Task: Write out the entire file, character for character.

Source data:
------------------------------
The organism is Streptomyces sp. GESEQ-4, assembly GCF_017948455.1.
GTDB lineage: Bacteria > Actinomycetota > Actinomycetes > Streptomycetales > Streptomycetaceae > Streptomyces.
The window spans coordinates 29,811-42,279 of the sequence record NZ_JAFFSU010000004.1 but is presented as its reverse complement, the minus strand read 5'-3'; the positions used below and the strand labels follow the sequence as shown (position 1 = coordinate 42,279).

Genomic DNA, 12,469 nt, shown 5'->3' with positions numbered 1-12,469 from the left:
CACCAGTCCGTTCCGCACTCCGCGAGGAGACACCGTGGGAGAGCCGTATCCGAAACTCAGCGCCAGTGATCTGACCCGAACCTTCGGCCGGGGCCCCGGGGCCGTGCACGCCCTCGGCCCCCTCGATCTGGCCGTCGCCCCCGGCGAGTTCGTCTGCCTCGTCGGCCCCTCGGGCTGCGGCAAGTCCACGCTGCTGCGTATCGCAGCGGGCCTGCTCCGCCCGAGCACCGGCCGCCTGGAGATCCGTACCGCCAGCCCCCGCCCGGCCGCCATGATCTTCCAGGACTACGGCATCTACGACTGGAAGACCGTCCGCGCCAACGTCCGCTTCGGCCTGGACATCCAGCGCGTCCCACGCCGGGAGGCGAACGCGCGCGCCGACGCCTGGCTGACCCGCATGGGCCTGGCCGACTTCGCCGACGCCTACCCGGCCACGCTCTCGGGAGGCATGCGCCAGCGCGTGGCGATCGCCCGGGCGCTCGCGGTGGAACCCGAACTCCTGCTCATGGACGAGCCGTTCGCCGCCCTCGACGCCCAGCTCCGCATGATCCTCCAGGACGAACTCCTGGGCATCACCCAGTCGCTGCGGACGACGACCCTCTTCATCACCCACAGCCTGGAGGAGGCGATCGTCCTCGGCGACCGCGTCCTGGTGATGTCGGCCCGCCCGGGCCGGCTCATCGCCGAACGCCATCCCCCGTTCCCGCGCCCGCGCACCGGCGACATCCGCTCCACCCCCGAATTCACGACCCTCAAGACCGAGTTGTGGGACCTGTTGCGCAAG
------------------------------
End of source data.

The organism is Streptomyces sp. GESEQ-4, assembly GCF_017948455.1.
GTDB lineage: Bacteria > Actinomycetota > Actinomycetes > Streptomycetales > Streptomycetaceae > Streptomyces.
The window spans coordinates 29,811-42,279 of the sequence record NZ_JAFFSU010000004.1 but is presented as its reverse complement, the minus strand read 5'-3'; the positions used below and the strand labels follow the sequence as shown (position 1 = coordinate 42,279).

Genomic DNA, 12,469 nt, shown 5'->3' with positions numbered 1-12,469 from the left:
CACCAGTCCGTTCCGCACTCCGCGAGGAGACACCGTGGGAGAGCCGTATCCGAAACTCAGCGCCAGTGATCTGACCCGAACCTTCGGCCGGGGCCCCGGGGCCGTGCACGCCCTCGGCCCCCTCGATCTGGCCGTCGCCCCCGGCGAGTTCGTCTGCCTCGTCGGCCCCTCGGGCTGCGGCAAGTCCACGCTGCTGCGTATCGCAGCGGGCCTGCTCCGCCCGAGCACCGGCCGCCTGGAGATCCGTACCGCCAGCCCCCGCCCGGCCGCCATGATCTTCCAGGACTACGGCATCTACGACTGGAAGACCGTCCGCGCCAACGTCCGCTTCGGCCTGGACATCCAGCGCGTCCCACGCCGGGAGGCGAACGCGCGCGCCGACGCCTGGCTGACCCGCATGGGCCTGGCCGACTTCGCCGACGCCTACCCGGCCACGCTCTCGGGAGGCATGCGCCAGCGCGTGGCGATCGCCCGGGCGCTCGCGGTGGAACCCGAACTCCTGCTCATGGACGAGCCGTTCGCCGCCCTCGACGCCCAGCTCCGCATGATCCTCCAGGACGAACTCCTGGGCATCACCCAGTCGCTGCGGACGACGACCCTCTTCATCACCCACAGCCTGGAGGAGGCGATCGTCCTCGGCGACCGCGTCCTGGTGATGTCGGCCCGCCCGGGCCGGCTCATCGCCGAACGCCATCCCCCGTTCCCGCGCCCGCGCACCGGCGACATCCGCTCCACCCCCGAATTCACGACCCTCAAGACCGAGTTGTGGGACCTGTTGCGCAAG